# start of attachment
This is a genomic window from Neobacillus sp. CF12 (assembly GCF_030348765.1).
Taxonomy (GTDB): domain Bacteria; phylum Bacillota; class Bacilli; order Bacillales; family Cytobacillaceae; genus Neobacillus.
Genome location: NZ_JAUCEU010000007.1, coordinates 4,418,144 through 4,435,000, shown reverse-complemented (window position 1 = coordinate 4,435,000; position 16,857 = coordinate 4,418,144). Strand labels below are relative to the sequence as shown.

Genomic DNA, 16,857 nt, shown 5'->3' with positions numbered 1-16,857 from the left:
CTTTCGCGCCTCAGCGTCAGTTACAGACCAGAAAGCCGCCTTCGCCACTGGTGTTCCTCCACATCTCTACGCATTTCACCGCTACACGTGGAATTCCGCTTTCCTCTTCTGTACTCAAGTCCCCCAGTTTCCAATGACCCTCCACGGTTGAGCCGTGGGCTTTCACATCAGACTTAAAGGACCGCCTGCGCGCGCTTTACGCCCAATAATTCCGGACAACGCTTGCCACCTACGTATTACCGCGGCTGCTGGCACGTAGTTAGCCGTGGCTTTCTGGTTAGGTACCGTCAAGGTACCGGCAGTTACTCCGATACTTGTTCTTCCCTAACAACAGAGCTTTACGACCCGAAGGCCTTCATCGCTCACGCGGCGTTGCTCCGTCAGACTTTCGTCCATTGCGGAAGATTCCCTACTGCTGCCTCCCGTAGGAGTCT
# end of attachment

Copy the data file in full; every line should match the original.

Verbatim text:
This is a genomic window from Neobacillus sp. CF12 (assembly GCF_030348765.1).
Taxonomy (GTDB): domain Bacteria; phylum Bacillota; class Bacilli; order Bacillales; family Cytobacillaceae; genus Neobacillus.
Genome location: NZ_JAUCEU010000007.1, coordinates 4,418,144 through 4,435,000, shown reverse-complemented (window position 1 = coordinate 4,435,000; position 16,857 = coordinate 4,418,144). Strand labels below are relative to the sequence as shown.

Genomic DNA, 16,857 nt, shown 5'->3' with positions numbered 1-16,857 from the left:
CTTTCGCGCCTCAGCGTCAGTTACAGACCAGAAAGCCGCCTTCGCCACTGGTGTTCCTCCACATCTCTACGCATTTCACCGCTACACGTGGAATTCCGCTTTCCTCTTCTGTACTCAAGTCCCCCAGTTTCCAATGACCCTCCACGGTTGAGCCGTGGGCTTTCACATCAGACTTAAAGGACCGCCTGCGCGCGCTTTACGCCCAATAATTCCGGACAACGCTTGCCACCTACGTATTACCGCGGCTGCTGGCACGTAGTTAGCCGTGGCTTTCTGGTTAGGTACCGTCAAGGTACCGGCAGTTACTCCGATACTTGTTCTTCCCTAACAACAGAGCTTTACGACCCGAAGGCCTTCATCGCTCACGCGGCGTTGCTCCGTCAGACTTTCGTCCATTGCGGAAGATTCCCTACTGCTGCCTCCCGTAGGAGTCT